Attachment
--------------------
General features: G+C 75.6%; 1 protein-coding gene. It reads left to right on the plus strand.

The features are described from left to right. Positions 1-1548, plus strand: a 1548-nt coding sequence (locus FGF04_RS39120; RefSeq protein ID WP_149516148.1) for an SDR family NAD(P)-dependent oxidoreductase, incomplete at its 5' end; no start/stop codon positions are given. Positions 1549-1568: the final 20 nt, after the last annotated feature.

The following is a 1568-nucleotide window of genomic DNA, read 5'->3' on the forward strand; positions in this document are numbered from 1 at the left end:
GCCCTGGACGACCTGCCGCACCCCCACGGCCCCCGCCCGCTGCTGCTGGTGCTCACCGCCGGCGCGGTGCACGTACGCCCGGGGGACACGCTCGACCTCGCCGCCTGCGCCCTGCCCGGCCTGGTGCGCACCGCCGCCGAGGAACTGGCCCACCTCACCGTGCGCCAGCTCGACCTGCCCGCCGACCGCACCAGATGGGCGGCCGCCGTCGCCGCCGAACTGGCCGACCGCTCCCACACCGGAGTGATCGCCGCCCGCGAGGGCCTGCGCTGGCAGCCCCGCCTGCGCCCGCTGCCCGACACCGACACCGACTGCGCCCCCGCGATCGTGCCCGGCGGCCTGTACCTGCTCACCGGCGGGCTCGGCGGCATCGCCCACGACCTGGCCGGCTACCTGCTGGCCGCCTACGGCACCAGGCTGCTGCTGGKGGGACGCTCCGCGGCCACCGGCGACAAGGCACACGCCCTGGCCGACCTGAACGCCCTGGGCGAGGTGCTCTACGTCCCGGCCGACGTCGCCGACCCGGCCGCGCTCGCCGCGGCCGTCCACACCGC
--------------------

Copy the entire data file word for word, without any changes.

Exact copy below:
General features: G+C 75.6%; 1 protein-coding gene. It reads left to right on the plus strand.

The features are described from left to right. Positions 1-1548, plus strand: a 1548-nt coding sequence (locus FGF04_RS39120; RefSeq protein ID WP_149516148.1) for an SDR family NAD(P)-dependent oxidoreductase, incomplete at its 5' end; no start/stop codon positions are given. Positions 1549-1568: the final 20 nt, after the last annotated feature.

The following is a 1568-nucleotide window of genomic DNA, read 5'->3' on the forward strand; positions in this document are numbered from 1 at the left end:
GCCCTGGACGACCTGCCGCACCCCCACGGCCCCCGCCCGCTGCTGCTGGTGCTCACCGCCGGCGCGGTGCACGTACGCCCGGGGGACACGCTCGACCTCGCCGCCTGCGCCCTGCCCGGCCTGGTGCGCACCGCCGCCGAGGAACTGGCCCACCTCACCGTGCGCCAGCTCGACCTGCCCGCCGACCGCACCAGATGGGCGGCCGCCGTCGCCGCCGAACTGGCCGACCGCTCCCACACCGGAGTGATCGCCGCCCGCGAGGGCCTGCGCTGGCAGCCCCGCCTGCGCCCGCTGCCCGACACCGACACCGACTGCGCCCCCGCGATCGTGCCCGGCGGCCTGTACCTGCTCACCGGCGGGCTCGGCGGCATCGCCCACGACCTGGCCGGCTACCTGCTGGCCGCCTACGGCACCAGGCTGCTGCTGGKGGGACGCTCCGCGGCCACCGGCGACAAGGCACACGCCCTGGCCGACCTGAACGCCCTGGGCGAGGTGCTCTACGTCCCGGCCGACGTCGCCGACCCGGCCGCGCTCGCCGCGGCCGTCCACACCGC